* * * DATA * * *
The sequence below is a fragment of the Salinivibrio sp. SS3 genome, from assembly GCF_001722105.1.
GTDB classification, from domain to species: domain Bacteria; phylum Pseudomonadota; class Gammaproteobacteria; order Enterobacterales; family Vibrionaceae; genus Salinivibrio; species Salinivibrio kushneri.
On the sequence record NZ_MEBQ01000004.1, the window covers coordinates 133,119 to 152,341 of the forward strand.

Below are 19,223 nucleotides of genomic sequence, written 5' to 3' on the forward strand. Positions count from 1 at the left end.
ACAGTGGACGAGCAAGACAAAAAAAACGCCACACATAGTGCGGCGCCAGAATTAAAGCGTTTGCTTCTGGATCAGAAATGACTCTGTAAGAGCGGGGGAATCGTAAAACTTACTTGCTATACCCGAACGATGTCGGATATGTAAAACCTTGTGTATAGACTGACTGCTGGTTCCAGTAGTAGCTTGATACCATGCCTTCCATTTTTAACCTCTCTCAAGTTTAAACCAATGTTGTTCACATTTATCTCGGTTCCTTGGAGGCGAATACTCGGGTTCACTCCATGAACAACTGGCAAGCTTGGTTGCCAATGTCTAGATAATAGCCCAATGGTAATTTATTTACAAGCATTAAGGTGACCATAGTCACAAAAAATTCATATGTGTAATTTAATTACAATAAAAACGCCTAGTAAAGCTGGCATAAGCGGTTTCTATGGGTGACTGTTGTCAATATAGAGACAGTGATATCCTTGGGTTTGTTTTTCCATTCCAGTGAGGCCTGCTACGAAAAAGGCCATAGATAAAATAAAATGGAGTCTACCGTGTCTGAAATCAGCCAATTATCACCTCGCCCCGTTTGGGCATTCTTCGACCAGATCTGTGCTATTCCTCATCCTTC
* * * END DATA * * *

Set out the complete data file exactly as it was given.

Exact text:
The sequence below is a fragment of the Salinivibrio sp. SS3 genome, from assembly GCF_001722105.1.
GTDB classification, from domain to species: domain Bacteria; phylum Pseudomonadota; class Gammaproteobacteria; order Enterobacterales; family Vibrionaceae; genus Salinivibrio; species Salinivibrio kushneri.
On the sequence record NZ_MEBQ01000004.1, the window covers coordinates 133,119 to 152,341 of the forward strand.

Below are 19,223 nucleotides of genomic sequence, written 5' to 3' on the forward strand. Positions count from 1 at the left end.
ACAGTGGACGAGCAAGACAAAAAAAACGCCACACATAGTGCGGCGCCAGAATTAAAGCGTTTGCTTCTGGATCAGAAATGACTCTGTAAGAGCGGGGGAATCGTAAAACTTACTTGCTATACCCGAACGATGTCGGATATGTAAAACCTTGTGTATAGACTGACTGCTGGTTCCAGTAGTAGCTTGATACCATGCCTTCCATTTTTAACCTCTCTCAAGTTTAAACCAATGTTGTTCACATTTATCTCGGTTCCTTGGAGGCGAATACTCGGGTTCACTCCATGAACAACTGGCAAGCTTGGTTGCCAATGTCTAGATAATAGCCCAATGGTAATTTATTTACAAGCATTAAGGTGACCATAGTCACAAAAAATTCATATGTGTAATTTAATTACAATAAAAACGCCTAGTAAAGCTGGCATAAGCGGTTTCTATGGGTGACTGTTGTCAATATAGAGACAGTGATATCCTTGGGTTTGTTTTTCCATTCCAGTGAGGCCTGCTACGAAAAAGGCCATAGATAAAATAAAATGGAGTCTACCGTGTCTGAAATCAGCCAATTATCACCTCGCCCCGTTTGGGCATTCTTCGACCAGATCTGTGCTATTCCTCATCCTTC